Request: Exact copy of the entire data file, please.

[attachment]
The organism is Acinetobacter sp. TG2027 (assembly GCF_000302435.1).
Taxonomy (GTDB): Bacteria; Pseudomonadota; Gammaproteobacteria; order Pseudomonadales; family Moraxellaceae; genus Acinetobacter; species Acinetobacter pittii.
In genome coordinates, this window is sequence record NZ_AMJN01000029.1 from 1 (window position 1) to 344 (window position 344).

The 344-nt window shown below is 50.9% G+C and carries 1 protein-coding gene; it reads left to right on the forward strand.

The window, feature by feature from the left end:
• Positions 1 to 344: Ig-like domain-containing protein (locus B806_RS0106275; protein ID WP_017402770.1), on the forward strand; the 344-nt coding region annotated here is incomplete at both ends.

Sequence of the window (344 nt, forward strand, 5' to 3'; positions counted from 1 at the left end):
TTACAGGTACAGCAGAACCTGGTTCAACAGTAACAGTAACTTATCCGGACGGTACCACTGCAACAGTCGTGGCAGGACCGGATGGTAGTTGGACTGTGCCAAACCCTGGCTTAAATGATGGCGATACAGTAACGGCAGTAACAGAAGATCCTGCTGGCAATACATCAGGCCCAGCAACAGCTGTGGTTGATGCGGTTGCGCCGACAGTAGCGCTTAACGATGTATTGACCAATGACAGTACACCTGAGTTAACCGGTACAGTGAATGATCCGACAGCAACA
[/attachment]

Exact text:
The organism is Acinetobacter sp. TG2027 (assembly GCF_000302435.1).
Taxonomy (GTDB): Bacteria; Pseudomonadota; Gammaproteobacteria; order Pseudomonadales; family Moraxellaceae; genus Acinetobacter; species Acinetobacter pittii.
In genome coordinates, this window is sequence record NZ_AMJN01000029.1 from 1 (window position 1) to 344 (window position 344).

The 344-nt window shown below is 50.9% G+C and carries 1 protein-coding gene; it reads left to right on the forward strand.

The window, feature by feature from the left end:
• Positions 1 to 344: Ig-like domain-containing protein (locus B806_RS0106275; protein ID WP_017402770.1), on the forward strand; the 344-nt coding region annotated here is incomplete at both ends.

Sequence of the window (344 nt, forward strand, 5' to 3'; positions counted from 1 at the left end):
TTACAGGTACAGCAGAACCTGGTTCAACAGTAACAGTAACTTATCCGGACGGTACCACTGCAACAGTCGTGGCAGGACCGGATGGTAGTTGGACTGTGCCAAACCCTGGCTTAAATGATGGCGATACAGTAACGGCAGTAACAGAAGATCCTGCTGGCAATACATCAGGCCCAGCAACAGCTGTGGTTGATGCGGTTGCGCCGACAGTAGCGCTTAACGATGTATTGACCAATGACAGTACACCTGAGTTAACCGGTACAGTGAATGATCCGACAGCAACA